punch lines

Historical SPX

Modern Income Investor (Rob Isbitts). Source for all data: YCharts

The chart above is for investors who just want the “score lines” here. The information below is getting more and more granular. So choose how far you want to read. I will repeat the 3 questions above and deliver my answers.

1. Is a down year in 2022 that bad?

Yes. Because this year has been marked by a real change of course. Inflation, higher interest rates, and the Fed keeping everyone on their toes (or, seen another way, confusing us all), via ever-changing rhetoric. And, as my study shows, stock market investing tends to be more party than starvation, with far less in between. In this table above, note these boxes at the bottom. These summarize the nearly 50 years of annual return data that I highlight here but show in detail in a table at the bottom of this article.

Almost a third of the time, the S&P 500 has produced a price return of less than 15%. This is a cumulative return figure, not annualized. That is a return of less than 3% per year for 5 years, excluding dividends. That’s one mile below the current rate of inflation. And that is likely to frustrate the masses of today’s more immediate-gratification investors. That’s what frustrates a lot of us market veterans right now: that the market hasn’t cleared out so that a real new equity bull market can begin. Instead, we have this endless dance, with trash stocks bursting at any sign of life it interprets from the Fed. This obsession is not healthy in the long run. In my view, a down year is not a big deal for many investors. Give them a second, and it will start to infect the psyche.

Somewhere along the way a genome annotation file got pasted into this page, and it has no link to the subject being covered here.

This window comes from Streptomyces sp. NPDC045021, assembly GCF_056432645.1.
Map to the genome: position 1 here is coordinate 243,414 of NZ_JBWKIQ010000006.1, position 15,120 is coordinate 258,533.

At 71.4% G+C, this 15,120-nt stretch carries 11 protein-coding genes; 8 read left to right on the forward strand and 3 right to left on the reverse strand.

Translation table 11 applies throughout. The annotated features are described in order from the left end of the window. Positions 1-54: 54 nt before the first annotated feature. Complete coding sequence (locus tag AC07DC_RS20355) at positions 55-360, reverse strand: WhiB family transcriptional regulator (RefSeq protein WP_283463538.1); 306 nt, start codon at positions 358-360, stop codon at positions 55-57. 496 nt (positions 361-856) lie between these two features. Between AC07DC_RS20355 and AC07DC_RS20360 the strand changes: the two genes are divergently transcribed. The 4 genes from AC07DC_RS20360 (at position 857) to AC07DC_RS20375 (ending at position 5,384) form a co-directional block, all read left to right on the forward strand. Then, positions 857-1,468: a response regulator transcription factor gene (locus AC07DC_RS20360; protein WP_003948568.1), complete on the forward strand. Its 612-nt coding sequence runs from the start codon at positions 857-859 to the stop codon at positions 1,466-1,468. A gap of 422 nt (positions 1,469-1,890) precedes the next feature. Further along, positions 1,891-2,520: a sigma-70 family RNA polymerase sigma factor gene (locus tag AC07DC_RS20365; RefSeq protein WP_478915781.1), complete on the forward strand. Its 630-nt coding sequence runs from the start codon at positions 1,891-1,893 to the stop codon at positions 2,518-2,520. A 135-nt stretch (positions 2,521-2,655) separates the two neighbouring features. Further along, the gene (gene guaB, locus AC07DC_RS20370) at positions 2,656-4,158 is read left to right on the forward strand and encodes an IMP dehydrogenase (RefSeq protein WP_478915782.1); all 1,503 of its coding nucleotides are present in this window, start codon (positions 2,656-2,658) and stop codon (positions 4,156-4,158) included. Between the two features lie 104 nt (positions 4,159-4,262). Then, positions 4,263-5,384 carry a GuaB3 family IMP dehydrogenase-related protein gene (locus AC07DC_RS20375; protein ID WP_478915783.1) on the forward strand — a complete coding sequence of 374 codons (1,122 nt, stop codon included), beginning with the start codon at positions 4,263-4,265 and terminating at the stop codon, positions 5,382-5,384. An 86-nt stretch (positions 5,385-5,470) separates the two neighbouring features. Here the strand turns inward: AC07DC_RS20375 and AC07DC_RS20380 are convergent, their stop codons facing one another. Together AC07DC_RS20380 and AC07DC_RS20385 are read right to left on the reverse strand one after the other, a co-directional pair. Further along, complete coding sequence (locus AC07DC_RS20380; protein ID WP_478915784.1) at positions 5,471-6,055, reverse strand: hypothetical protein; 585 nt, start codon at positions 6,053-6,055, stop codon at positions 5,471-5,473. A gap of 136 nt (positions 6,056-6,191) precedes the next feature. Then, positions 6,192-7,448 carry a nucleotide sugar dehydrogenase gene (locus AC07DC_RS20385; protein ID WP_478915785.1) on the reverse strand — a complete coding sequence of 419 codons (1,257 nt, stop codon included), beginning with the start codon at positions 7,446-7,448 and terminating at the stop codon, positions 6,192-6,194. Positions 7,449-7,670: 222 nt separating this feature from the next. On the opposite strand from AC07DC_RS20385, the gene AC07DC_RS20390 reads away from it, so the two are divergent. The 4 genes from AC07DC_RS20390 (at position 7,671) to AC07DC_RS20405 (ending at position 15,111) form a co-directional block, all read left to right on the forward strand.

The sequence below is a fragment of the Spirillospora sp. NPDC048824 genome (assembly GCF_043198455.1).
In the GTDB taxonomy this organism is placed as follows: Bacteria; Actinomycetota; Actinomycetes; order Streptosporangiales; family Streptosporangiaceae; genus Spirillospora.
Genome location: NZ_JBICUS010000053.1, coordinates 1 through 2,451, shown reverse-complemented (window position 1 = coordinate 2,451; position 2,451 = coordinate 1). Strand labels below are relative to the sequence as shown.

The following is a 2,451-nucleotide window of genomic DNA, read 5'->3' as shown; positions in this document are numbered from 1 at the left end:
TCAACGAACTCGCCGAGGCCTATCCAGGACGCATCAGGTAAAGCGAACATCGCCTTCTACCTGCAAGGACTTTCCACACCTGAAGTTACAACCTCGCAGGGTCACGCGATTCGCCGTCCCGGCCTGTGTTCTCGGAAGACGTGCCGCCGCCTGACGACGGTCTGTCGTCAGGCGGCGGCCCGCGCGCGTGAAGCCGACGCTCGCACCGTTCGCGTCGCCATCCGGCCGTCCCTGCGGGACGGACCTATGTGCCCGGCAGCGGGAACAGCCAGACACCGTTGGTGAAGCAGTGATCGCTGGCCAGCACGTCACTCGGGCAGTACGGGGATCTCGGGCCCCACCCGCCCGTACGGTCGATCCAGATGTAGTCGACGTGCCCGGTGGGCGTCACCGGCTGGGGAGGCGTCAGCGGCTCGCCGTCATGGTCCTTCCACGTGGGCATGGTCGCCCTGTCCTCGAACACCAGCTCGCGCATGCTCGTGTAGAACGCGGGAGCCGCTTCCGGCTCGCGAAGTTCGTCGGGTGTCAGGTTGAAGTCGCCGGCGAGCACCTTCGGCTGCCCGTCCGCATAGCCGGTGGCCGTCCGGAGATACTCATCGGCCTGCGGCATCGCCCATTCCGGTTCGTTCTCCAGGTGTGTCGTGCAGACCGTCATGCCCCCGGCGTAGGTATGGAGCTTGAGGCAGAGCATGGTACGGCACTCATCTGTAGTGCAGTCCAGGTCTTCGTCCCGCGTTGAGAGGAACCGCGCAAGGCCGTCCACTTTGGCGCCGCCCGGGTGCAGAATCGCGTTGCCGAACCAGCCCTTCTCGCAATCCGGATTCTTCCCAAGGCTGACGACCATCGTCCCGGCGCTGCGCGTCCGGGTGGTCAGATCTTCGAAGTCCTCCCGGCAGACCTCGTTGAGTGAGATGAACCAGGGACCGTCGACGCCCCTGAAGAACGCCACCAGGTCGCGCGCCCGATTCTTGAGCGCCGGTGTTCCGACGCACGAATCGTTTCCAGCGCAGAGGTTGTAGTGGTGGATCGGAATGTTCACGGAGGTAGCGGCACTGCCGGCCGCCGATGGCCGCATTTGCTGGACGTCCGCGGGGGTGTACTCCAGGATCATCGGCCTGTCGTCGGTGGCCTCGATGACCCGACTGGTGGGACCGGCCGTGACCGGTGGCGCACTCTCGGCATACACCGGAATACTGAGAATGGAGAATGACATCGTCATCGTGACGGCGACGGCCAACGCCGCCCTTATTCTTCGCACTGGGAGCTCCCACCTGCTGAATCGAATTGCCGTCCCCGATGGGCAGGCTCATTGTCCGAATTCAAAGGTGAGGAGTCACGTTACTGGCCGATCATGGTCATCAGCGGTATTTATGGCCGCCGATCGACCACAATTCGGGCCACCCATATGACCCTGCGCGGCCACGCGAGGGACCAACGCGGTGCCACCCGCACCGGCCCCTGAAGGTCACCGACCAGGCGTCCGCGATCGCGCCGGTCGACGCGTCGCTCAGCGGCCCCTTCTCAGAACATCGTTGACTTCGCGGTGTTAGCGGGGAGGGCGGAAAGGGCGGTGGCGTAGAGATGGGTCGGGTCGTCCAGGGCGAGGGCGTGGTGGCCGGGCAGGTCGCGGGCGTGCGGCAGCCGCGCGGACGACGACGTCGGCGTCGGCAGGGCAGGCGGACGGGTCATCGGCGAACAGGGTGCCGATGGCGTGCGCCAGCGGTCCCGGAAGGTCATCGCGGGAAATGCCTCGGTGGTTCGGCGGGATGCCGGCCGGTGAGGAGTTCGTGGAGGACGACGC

And that’s what this data tells me. Because once the good times that are supposed to be forever start to fade, that boiling frog analogy starts to seep into the psychology of the market. That is, market emotions range from “I’m okay with a drop in my stock portfolio because it always comes back strong.” This graph shows that this is historically false. Because not only do we have the data that shows that 1/3 of the time you earn a measly 5 year return for taking on all that market risk. When we look at 10 and 15 years, we see that poor returns can be contagious. I chose a 10-year price change of 40% and a 15-year price change of 60% as the dividing line between “I’m okay with that” and “why am I bothering to invest further in the stock market”.